Anger as another hospital faces axe

CAMPAIGNERS pledged to fight on to save a rural hospital last night despite health chiefs voting to pursue its closure.Board members of the Central Suffolk PCT approved plans to shut Hartismere Hospital in Eye and locate existing and proposed "care in the community" services in the nearby building currently occupied by the Gilchrist maternity unit.

CAMPAIGNERS pledged to fight on to save a rural hospital last night despite health chiefs voting to pursue its closure.

Board members of the Central Suffolk PCT approved plans to shut Hartismere Hospital in Eye and locate existing and proposed "care in the community" services in the nearby building currently occupied by the Gilchrist maternity unit.

The unanimous vote came following the rejection of a last-minute offer by the hospitals' League of Friends to finance an independent report into the future of the area's health care provision.

Hartismere Hospital will now close by the end of March 2006 unless plans are abandoned in the light of a formal consultation exercise.


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The formal period will start on August 1 and finish on October 31.

But the PCT, which faces repaying a £2.9 million overspend, gave the go-ahead for "transitional" changes to start without prejudice to the final outcome.

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Despite assurances to the contrary, many of the 30 protestors who attended yesterday's public board meeting left with the perception that closure was now inevitable.

The protestors, most of whom had arrived for the meeting, at Hadleigh Health Centre, in a coach organised by Eye Women 's Institute, said they were not only angry at the planned closure but at the rate the proposal was being pushed forward - only a month after an initial public meeting.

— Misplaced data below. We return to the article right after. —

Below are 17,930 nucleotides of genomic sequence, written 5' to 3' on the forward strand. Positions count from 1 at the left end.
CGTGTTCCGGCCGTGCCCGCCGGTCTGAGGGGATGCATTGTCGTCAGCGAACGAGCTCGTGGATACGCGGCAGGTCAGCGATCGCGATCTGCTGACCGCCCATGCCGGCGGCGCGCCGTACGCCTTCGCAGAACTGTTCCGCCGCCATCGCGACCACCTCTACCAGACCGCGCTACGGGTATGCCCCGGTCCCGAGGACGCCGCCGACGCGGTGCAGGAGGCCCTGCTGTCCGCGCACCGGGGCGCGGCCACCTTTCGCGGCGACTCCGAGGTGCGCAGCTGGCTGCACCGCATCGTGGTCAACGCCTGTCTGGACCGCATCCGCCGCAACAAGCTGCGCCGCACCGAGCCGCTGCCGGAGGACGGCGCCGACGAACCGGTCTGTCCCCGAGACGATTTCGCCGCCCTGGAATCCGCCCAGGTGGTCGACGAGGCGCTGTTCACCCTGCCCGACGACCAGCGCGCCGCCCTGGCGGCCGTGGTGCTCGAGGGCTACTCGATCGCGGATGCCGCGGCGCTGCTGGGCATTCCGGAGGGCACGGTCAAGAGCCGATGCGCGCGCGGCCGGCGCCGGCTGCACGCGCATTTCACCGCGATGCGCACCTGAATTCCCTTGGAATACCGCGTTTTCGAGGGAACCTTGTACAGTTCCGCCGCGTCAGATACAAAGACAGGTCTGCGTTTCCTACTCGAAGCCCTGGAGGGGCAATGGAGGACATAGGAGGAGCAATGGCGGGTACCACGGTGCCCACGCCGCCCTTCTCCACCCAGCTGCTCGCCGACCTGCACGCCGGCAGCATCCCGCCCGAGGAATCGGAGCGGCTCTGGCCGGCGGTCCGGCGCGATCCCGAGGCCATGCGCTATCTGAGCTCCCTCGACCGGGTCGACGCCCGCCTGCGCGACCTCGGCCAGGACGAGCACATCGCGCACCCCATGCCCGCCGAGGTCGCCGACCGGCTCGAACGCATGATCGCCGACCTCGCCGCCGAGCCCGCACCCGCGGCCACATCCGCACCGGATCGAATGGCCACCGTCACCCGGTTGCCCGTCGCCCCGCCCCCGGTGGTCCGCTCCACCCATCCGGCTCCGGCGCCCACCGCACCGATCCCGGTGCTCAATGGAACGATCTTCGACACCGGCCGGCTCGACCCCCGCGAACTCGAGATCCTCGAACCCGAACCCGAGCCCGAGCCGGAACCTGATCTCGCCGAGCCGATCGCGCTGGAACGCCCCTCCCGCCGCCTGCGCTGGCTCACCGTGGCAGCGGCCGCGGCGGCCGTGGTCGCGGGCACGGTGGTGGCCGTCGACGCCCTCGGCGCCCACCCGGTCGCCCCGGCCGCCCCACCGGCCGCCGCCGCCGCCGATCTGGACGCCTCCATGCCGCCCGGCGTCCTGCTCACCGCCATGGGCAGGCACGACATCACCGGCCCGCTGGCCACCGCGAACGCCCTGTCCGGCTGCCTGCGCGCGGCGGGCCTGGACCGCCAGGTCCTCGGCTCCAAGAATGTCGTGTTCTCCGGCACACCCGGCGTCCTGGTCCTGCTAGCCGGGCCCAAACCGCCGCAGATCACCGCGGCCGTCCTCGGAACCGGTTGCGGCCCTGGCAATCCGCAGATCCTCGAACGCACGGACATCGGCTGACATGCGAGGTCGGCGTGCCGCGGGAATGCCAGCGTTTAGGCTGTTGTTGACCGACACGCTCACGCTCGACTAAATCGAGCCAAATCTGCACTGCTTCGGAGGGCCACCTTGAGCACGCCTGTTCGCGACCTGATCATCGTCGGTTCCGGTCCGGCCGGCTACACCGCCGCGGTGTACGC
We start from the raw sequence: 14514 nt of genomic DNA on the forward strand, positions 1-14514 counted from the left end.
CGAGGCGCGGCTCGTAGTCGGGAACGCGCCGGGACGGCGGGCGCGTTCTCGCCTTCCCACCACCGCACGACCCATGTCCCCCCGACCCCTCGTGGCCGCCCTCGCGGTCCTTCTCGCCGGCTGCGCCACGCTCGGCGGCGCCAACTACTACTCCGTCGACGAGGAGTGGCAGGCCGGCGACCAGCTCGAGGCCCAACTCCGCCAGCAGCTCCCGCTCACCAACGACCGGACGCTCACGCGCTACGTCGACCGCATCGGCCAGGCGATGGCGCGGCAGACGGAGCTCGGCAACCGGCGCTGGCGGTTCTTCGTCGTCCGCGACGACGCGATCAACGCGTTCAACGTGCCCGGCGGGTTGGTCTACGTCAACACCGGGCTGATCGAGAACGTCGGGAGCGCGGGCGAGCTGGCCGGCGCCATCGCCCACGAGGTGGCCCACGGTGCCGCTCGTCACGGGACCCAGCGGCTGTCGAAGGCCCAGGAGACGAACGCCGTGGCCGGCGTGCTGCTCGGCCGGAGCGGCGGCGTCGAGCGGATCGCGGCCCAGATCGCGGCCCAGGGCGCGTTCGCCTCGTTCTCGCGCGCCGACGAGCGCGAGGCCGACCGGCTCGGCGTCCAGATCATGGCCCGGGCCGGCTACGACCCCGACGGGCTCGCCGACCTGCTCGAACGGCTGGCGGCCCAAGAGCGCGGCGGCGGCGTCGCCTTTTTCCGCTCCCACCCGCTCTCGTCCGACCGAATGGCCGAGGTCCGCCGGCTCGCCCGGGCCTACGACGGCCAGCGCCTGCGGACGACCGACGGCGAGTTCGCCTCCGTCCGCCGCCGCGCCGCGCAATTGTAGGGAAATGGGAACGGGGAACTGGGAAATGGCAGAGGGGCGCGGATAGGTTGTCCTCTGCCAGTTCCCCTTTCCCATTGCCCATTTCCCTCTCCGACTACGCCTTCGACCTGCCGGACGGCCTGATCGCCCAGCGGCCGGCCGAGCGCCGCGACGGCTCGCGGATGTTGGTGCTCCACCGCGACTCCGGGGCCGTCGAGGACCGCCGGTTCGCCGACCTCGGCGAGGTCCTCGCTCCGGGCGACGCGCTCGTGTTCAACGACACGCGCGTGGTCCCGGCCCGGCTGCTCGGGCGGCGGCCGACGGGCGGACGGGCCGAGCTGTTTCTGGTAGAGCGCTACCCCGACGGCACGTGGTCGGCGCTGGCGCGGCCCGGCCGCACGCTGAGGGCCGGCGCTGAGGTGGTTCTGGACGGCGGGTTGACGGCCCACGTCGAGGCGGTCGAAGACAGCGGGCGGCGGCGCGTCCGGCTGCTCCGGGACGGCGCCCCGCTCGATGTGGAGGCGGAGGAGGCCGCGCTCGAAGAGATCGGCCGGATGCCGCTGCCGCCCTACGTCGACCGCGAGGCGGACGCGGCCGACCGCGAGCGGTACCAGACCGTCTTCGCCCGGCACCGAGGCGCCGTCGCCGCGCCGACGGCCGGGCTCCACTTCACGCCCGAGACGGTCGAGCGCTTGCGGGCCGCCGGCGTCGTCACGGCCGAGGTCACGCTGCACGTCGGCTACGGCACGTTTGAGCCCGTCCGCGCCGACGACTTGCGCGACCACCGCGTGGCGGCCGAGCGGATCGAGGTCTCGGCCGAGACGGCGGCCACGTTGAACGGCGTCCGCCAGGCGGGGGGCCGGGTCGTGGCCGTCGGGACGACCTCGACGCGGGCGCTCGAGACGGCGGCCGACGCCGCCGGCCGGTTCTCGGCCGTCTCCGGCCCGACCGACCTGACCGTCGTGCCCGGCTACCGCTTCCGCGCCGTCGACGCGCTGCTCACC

Local residents who spoke at yesterday's meeting said it would be wrong for the hospital to pay the price of the PCT's "financial mismanagement".

But they heard a resolute defence of the proposed changes by some members of the board, including Dr Gareth Richards, chairman of its professional executive committee, who said the "care in the community" proposals were to be commended.

"In my experience patients who are properly supported to enable them to stay in their homes, instead of being admitted to an institution, live more fulfilling lives," he said.

Board members refuted a suggestion that staff at the hospital, which mainly caters for elderly patients, had already been told they would lose their jobs.

Community midwife, Georgina Sparrow, from the Gilchrist maternity unit, questioned its future if "community care" services were to be based in the same building.

However, she was told that the changes might only mean there was less space for maternity services.

Pat Potter, the PCT's acting chairperson, told members of the public present: "Hard and unpalatable decisions will have to be made, this year and next year."

Eric Havers, chairman of the hospital's League of Friends, said after the meeting he was very disappointed but the fight to save the hospital and make changes more acceptable to local people would go on.

"We are supposed to be in an informal consultation period but it seems very clear to me they are not listening and that the proposal is money-driven," he said.

Sir Michael Lord, Central Suffolk and North Ipswich MP, is now set to raise the Hartismere closure plans with Health Secretary Patricia Hewitt, and Mr Havers said he believed the approach might offer the only hope of saving some of Suffolk's small hospitals.

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